A Life of Varied Endeavors

Category Archives: Metalwork/Enamels

Etching a Copper Label for Little Altar – don’t use Word directly

Little Altars Etched Label-0294

I haven’t etched for a while, even though I’ve wanted to. I have more time already (this “retirement” thing!), so I have made a copper label for the Little Altars project. Didn’t finish in time for the first Full Moon Date. I have plans to try a second version, and I hope to revise the patina on this one with a new oxidising product I have on order, but I’m pleased so far.

The big lesson here is the pixelation of my image that created little pin holes in the resist.  You can see the pin holes in the picture above, even more than in real life – they make the image above look grainy.

In Word, I made a reverse-type label with a black border (I found the helpful instructions on this through a Google search.)  The image is below. Then I printed the Word document on pnp paper through a laser printer.  It turns out that the really black, black, black you see below is just a large collection of black pixels to the pnp paper – and apparently not enough toner bleed to close the gaps between them.  I’ve never had this issue when going from art work to pnp.  So in the future, I won’t go straight from Word to pnp paper. I’ll try printing the document first, and then photocopying onto pnp.

In Word, I prepared a reverse of the label so only the letters would etch out

In Word, I prepared a reverse of the label so only the letters would etch out


Little Altars Project

NancyStrahle Center Collection

I’m participating with several other willing adventurers (10 others to be exact) in a project organized and inspired by Peg Gyldenege.  She’s calling it Little Altars, and we are all filling the compartments of a “letterpress drawer” that each of us purchased.  Once a month, beginning in January, we are completing a section.  Intended to allow us to play with things that inspire us and have meaning to each of us, it’s also going to be a mutual recharge, as we all inspire each other.

I wanted to participate for the inspiration, for the play, for the community, for the let-go.  It’s also a great way to celebrate a transition to retirement – something I am admitting to and focusing on! (Let’s hope it works!)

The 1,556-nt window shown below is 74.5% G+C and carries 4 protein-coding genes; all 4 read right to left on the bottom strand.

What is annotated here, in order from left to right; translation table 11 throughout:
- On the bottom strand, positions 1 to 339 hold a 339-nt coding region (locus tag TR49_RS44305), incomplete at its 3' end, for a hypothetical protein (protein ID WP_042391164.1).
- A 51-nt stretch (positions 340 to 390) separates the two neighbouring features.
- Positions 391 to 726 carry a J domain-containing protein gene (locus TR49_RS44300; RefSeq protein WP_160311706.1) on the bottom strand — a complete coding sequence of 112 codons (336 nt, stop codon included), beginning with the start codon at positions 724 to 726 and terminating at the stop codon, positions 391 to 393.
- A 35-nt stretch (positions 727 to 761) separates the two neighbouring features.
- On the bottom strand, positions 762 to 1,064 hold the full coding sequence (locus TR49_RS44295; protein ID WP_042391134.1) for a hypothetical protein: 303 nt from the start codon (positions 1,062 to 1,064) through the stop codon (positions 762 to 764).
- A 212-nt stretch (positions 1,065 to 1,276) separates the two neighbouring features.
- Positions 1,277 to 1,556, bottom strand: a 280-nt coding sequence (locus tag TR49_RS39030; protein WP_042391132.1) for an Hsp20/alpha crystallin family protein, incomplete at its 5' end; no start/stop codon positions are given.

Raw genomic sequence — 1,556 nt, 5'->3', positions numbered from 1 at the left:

Our first date for completion was January 26th, the full moon.  We will complete a space by each full moon, sending the contents of a completed compartment to a fellow artist for installation.  To see the first month’s work and all the artists participating, check out Peg’s blog at http://wildhairstudio.blogspot.com/.

This little space gave me the opportunity to give a home to some little treasures of mine; things that aren’t made for more than this, ideas I’ve played with, little things I am fond of.  It uses a dried orchid blossom, some dried leaves, a few handmade magnet hooks with sterling wire and buttons that I made years ago (an Idea I am still keen on developing), a small fold forming experiment, a copper chain that I love (reminds me of a maile leaf lei), a rough ruby, a little madrona branch collected on one of my daily morning walks, a shell collected by a friend in Mexico, a press-formed and colored experiment on copper, and a scrap found-copper-shape that I  embellished with riveted colored copper circles.  The pieces are all held on by magnets to a covered sheet of steel.  So, by nature, each item can be rearranged!

Pratt Fine Arts – still being introduced

Pratt Red Tool Cabinet 2009

Pratt Red Tool Cabinet 2009

Yesterday I had lunch with a long-time friend who has lived in Seattle for even longer than I have (which is about 28 years, even though it’s really Bellevue on this side of the lake.)  I hadn’t seen her for a while.  While we were catching up on our lives, I mentioned that I’d been taking classes and getting involved with Pratt for the past few years.  She hadn’t heard of Pratt.  I guess this isn’t so surprising, since she works alot.  Over the years I’ve decided that working is her hobby, because that’s all she does except for some travelling and taking French classes.  She’s not a make things, creative kind of person.

But it occurred to me that more people might be in her position, so I decided to post a couple of pictures I took of the Pratt Jewelry and Metals Studio 1 on my first day there -the visual that grabbed me when I walked in.  Check out Pratt’s web site for all their art class offerings in a broad range of media.

Pratt JM1 2009

Pratt JM1 2009

By the way, we had lunch at Piatti in University Village – chosen specifically for their gluten free menu offerings.  They serve Manini’s gluten free pasta.  My first of this at a restaurant, but I had some of their fresh pasta at home this week, without knowing that it was what Piatti serves.  Man, is that stuff great!  Even my wheat-eating husband was impressed.

Coleus & Pearl

Here are a couple of pictures of a piece I finished a couple of months ago.  It was a long time from start to finish, and then it had a couple of “finishes” before it was really done.  The enamel piece was one of the first pieces I ever did. I think it’s about 2 and a half inches long.

Repousse copper label – Chinese Pink garlic

Having a little fun, needing the practice, and needing to know which garlic is which next spring, I made this label a couple of weeks ago.  In theory, there will be three more!

Chinese Pink repousse copper label

Chinese Pink repousse copper label

Used my Northwest Pitchworks pitch, some of the tools I made in my Pratt class, some of the tools from MettleWorks, and a couple of hours of my precious time.  It was fun!